Baldwin’s fiction and plays also explored the burdens a callous society can impose on a sensitive individual. Two of his best-known works, the novel Go Tell It on the Mountain and the play The Amen Corner were inspired by his years with the Pentecostal church in Harlem. In Go Tell It on the Mountain, for instance, a teenaged boy struggles with a repressive stepfather and experiences a charismatic spiritual awakening. Later Baldwin novels dealt frankly with homosexuality and interracial love affairs—love in both its sexual and spiritual forms became an essential component of the quest for self-realization for both the author and his characters. Fred L. Standley noted in the Dictionary of Literary Biography that Baldwin’s concerns as a fiction writer and a dramatist included “the historical significance and the potential explosiveness in black-white relations; the necessity for developing a sexual and psychological consciousness and identity; the intertwining of love and power in the universal scheme of existence as well as in the structures of society; the misplaced priorities in the value systems in America; and the responsibility of the artist to promote the evolution of the individual and the society.”
Baldwin spent much of the last fifteen years of his life in France, but he never gave up his American citizenship. He once commented that he preferred to think of himself as a “commuter” between countries. That view notwithstanding, the citizens of France embraced Baldwin as one of their own. In 1986 he was accorded one of the country’s highest accolades when he was named Commander of the Legion of Honor. Baldwin died of stomach cancer in 1987, leaving several projects unfinished. Those who paid tribute to him on both sides of the Atlantic noted that he had experienced success in theater, fiction, and nonfiction alike—a staggering achievement. One of his last works to see print during his lifetime was a well-regarded anthology of essays, The Pnce of the Ticket: Collected Nonfiction 1948-1985. In her book James Baldwin, Carolyn Wedin Sylvander concluded that what emerges from the whole of Baldwin’s output is “a kind of absolute conviction and passion and honesty that is nothing less than courageous…. Baldwin has shared his struggle with his readers for a purpose—to demonstrate that our suffering is our bridge to one another.”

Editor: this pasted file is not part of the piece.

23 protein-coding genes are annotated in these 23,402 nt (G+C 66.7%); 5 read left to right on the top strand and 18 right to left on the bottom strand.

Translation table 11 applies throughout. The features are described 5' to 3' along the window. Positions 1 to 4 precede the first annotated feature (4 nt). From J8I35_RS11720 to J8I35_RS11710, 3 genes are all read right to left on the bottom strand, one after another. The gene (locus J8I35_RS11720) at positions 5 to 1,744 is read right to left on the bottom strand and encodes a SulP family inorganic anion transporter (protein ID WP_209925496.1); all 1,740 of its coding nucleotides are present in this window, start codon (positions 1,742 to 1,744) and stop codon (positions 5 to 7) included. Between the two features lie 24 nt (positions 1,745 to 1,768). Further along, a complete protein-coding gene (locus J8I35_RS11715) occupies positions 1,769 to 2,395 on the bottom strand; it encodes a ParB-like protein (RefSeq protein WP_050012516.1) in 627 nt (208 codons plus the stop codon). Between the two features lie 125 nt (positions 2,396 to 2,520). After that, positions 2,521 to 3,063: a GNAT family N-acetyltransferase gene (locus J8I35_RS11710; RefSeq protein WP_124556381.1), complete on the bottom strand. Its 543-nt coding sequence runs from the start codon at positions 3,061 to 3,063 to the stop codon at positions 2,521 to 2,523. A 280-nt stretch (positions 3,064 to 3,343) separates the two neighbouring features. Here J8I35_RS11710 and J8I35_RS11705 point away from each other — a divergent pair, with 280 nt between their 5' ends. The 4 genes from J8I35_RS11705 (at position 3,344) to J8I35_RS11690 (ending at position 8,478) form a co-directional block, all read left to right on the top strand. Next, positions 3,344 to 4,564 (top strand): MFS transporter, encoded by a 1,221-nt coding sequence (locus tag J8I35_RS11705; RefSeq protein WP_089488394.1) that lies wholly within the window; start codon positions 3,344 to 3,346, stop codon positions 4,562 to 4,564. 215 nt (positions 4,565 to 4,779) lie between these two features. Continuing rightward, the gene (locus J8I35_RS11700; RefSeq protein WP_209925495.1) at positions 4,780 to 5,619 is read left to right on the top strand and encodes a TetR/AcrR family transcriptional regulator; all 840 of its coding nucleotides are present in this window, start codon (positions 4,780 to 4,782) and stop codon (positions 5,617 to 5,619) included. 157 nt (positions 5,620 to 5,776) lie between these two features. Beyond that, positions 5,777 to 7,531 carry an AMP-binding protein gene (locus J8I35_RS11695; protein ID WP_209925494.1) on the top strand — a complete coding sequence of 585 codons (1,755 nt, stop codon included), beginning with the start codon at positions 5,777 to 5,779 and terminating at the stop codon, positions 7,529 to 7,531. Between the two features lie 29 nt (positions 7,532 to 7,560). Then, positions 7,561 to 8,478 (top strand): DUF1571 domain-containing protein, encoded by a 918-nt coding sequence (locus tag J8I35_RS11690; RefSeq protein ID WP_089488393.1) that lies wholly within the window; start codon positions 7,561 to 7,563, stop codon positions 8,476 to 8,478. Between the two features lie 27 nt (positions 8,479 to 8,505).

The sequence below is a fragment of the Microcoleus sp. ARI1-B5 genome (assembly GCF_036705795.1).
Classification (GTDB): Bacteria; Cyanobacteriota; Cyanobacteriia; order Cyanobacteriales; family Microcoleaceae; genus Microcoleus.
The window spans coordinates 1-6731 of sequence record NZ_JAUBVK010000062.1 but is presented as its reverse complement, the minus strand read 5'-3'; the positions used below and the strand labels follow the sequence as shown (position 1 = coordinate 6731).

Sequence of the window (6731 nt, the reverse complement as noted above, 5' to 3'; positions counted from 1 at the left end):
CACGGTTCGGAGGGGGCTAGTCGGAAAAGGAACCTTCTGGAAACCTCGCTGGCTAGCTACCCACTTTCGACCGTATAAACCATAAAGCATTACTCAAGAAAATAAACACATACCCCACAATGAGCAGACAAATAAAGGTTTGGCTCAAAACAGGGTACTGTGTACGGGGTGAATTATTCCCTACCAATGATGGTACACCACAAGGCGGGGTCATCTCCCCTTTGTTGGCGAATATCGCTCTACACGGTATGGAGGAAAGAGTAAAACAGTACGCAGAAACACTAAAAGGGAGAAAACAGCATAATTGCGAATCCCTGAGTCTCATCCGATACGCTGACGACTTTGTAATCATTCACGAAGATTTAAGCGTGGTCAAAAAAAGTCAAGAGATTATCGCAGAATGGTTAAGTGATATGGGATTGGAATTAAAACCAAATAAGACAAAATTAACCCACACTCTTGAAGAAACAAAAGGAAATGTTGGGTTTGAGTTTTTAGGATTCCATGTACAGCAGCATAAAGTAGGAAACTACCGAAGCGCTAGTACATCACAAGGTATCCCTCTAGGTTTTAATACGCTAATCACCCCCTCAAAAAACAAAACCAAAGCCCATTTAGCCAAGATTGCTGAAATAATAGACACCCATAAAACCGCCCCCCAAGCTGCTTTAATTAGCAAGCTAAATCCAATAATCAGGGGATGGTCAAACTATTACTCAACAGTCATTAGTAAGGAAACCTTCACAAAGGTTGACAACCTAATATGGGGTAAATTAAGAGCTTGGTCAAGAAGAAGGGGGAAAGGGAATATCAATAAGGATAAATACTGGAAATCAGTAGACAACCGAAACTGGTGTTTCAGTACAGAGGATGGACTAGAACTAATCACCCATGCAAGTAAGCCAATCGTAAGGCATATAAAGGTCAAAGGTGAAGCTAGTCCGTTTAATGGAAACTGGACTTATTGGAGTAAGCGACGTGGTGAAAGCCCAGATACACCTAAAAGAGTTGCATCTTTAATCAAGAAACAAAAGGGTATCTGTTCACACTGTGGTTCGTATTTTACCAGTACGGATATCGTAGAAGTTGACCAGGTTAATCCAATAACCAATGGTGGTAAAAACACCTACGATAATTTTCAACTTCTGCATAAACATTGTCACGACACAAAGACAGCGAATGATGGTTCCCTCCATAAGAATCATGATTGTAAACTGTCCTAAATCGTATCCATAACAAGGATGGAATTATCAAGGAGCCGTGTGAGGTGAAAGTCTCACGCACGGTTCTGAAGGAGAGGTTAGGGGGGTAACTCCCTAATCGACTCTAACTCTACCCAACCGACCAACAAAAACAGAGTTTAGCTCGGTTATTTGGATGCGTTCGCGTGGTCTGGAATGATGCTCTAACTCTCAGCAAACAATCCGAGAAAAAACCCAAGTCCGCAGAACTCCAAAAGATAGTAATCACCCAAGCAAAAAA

Baldwin was laid to rest in a Harlem cemetery. A funeral service in his honor drew scores of black writers, politicians, entertainers, and other celebrities, many of whom offered fond eulogies for the pioneering author. The New York Times quoted writer Orde Coombs, for one, who said: “Because [Baldwin] existed we felt that the racial miasma that swirled around us would not consume us, and it is not too much to say that this man saved our lives, or at least, gave us the necessary ammunition to face what we knew would continue to be a hostile and condescending world.” Poet and playwright Amiri Baraka likewise commented: “This man traveled the earth like its history and its biographer. He reported, criticized, made beautiful, analyzed, cajoled, lyricized, attacked, sang, made us think, made us better, made us consciously human. … He made us feel… that we could defend ourselves or define ourselves, that we were in the world not merely as animate slaves, but as terrifyingly sensitive measurers of what is good or evil, beautiful or ugly. This is the power of his spirit. This is the bond which created our love for him/’
Perhaps the most touching tribute to Baldwin came from the pen of Washington Post columnist Juan Williams. Williams concluded: “The success of Baldwin’s effort as the witness is evidenced time and again by the people, black and white, gay and straight, famous and anonymous, whose humanity he unveiled in his writings. America and the literary world are far richer for his witness. The proof of a shared humanity across the divides of race, class and more is the testament that the preacher’s son, James Arthur Baldwin, has left us.”
Go Tell It on the Mountain, Knopf, 1953.
Giovanni’s Room, Dial, 1956.
Another Country, Dial, 1962.
Going to Meet the Man, Dial, 1965.